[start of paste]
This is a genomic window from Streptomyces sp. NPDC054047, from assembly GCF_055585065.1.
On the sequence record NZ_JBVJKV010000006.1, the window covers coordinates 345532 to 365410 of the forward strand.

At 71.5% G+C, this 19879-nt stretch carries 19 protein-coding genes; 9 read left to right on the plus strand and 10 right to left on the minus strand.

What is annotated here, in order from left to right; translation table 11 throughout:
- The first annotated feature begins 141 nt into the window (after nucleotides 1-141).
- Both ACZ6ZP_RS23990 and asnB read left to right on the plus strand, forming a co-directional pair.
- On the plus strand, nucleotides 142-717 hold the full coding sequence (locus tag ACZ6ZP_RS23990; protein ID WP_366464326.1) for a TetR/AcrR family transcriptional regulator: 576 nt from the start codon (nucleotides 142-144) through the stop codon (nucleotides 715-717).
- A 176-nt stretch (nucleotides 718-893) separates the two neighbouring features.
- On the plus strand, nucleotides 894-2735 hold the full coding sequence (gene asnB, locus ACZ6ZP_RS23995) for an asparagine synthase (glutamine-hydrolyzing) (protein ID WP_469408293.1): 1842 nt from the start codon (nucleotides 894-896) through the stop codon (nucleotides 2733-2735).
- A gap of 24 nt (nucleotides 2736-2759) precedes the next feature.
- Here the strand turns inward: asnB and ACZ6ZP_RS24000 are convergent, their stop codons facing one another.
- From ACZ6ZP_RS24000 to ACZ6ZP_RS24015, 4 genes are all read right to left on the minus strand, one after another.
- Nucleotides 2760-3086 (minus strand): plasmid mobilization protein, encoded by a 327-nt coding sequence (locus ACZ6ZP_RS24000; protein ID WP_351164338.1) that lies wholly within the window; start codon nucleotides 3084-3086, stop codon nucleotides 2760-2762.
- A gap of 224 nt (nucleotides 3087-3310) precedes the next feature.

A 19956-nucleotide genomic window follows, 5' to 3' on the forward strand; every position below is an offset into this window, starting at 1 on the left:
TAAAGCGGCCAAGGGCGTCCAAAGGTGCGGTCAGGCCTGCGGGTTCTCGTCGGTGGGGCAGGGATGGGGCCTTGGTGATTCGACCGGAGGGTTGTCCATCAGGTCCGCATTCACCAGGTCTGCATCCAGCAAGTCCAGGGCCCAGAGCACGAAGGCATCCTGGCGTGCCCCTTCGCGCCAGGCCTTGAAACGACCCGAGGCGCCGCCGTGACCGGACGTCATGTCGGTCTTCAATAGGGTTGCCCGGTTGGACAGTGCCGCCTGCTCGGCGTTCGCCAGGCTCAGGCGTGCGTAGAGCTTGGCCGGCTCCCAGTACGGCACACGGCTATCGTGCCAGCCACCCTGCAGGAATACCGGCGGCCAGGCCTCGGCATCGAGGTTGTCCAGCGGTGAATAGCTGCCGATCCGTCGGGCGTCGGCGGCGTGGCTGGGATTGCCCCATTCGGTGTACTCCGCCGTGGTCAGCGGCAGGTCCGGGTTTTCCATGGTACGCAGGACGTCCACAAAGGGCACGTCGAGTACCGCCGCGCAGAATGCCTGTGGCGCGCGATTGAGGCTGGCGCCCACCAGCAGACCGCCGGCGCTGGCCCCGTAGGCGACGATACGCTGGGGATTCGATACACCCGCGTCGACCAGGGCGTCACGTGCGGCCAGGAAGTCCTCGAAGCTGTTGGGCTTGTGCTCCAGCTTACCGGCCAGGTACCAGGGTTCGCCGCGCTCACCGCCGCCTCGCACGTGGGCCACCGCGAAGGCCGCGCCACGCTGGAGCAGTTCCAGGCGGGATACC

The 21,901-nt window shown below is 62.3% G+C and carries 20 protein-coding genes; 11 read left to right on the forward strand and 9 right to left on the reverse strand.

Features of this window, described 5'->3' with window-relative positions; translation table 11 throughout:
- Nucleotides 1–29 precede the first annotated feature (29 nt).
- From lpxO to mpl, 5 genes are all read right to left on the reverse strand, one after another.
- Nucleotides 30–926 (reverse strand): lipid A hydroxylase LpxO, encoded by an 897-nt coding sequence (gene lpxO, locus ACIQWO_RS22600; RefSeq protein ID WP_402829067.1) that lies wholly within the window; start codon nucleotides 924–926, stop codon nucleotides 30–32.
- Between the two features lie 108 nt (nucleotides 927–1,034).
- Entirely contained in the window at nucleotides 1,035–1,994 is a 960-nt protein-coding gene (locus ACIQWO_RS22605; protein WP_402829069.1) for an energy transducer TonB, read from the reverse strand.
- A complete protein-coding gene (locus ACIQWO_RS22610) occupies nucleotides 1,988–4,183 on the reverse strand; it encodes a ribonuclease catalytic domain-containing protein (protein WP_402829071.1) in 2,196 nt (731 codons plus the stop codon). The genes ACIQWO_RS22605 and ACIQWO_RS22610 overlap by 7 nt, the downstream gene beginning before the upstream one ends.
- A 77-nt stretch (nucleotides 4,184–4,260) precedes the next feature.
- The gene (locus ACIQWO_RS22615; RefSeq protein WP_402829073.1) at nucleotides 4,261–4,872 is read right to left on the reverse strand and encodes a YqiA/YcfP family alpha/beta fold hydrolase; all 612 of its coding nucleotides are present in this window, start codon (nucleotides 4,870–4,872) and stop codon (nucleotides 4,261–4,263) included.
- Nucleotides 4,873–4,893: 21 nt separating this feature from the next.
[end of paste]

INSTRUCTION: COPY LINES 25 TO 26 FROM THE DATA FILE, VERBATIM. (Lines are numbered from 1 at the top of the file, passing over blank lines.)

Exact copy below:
- A 77-nt stretch (nucleotides 4,184–4,260) precedes the next feature.
- The gene (locus ACIQWO_RS22615; RefSeq protein WP_402829073.1) at nucleotides 4,261–4,872 is read right to left on the reverse strand and encodes a YqiA/YcfP family alpha/beta fold hydrolase; all 612 of its coding nucleotides are present in this window, start codon (nucleotides 4,870–4,872) and stop codon (nucleotides 4,261–4,263) included.